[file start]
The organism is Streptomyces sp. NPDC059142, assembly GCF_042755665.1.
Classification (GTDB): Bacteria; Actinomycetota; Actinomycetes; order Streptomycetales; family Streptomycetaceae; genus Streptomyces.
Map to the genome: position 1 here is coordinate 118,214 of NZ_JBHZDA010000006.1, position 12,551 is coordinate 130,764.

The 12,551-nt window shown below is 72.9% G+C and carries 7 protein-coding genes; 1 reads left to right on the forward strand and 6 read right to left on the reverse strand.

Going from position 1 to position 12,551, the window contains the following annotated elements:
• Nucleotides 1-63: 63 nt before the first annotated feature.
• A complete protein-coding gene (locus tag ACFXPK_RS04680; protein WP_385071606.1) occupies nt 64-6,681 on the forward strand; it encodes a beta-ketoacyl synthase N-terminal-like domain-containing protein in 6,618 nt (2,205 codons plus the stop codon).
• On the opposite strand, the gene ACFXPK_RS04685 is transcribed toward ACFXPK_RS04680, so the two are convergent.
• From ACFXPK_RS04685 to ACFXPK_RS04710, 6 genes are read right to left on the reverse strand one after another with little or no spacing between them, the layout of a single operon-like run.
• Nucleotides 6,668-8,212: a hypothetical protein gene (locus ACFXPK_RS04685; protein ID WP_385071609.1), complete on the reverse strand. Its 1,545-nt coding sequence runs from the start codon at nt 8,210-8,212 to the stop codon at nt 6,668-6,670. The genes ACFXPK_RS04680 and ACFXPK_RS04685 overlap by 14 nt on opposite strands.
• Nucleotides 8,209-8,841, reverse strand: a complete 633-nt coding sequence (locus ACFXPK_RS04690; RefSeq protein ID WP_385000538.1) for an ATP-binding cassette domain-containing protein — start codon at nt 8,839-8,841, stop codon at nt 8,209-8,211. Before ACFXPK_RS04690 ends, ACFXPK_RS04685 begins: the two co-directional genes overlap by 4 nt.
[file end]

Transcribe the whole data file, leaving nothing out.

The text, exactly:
The organism is Streptomyces sp. NPDC059142, assembly GCF_042755665.1.
Classification (GTDB): Bacteria; Actinomycetota; Actinomycetes; order Streptomycetales; family Streptomycetaceae; genus Streptomyces.
Map to the genome: position 1 here is coordinate 118,214 of NZ_JBHZDA010000006.1, position 12,551 is coordinate 130,764.

The 12,551-nt window shown below is 72.9% G+C and carries 7 protein-coding genes; 1 reads left to right on the forward strand and 6 read right to left on the reverse strand.

Going from position 1 to position 12,551, the window contains the following annotated elements:
• Nucleotides 1-63: 63 nt before the first annotated feature.
• A complete protein-coding gene (locus tag ACFXPK_RS04680; protein WP_385071606.1) occupies nt 64-6,681 on the forward strand; it encodes a beta-ketoacyl synthase N-terminal-like domain-containing protein in 6,618 nt (2,205 codons plus the stop codon).
• On the opposite strand, the gene ACFXPK_RS04685 is transcribed toward ACFXPK_RS04680, so the two are convergent.
• From ACFXPK_RS04685 to ACFXPK_RS04710, 6 genes are read right to left on the reverse strand one after another with little or no spacing between them, the layout of a single operon-like run.
• Nucleotides 6,668-8,212: a hypothetical protein gene (locus ACFXPK_RS04685; protein ID WP_385071609.1), complete on the reverse strand. Its 1,545-nt coding sequence runs from the start codon at nt 8,210-8,212 to the stop codon at nt 6,668-6,670. The genes ACFXPK_RS04680 and ACFXPK_RS04685 overlap by 14 nt on opposite strands.
• Nucleotides 8,209-8,841, reverse strand: a complete 633-nt coding sequence (locus ACFXPK_RS04690; RefSeq protein ID WP_385000538.1) for an ATP-binding cassette domain-containing protein — start codon at nt 8,839-8,841, stop codon at nt 8,209-8,211. Before ACFXPK_RS04690 ends, ACFXPK_RS04685 begins: the two co-directional genes overlap by 4 nt.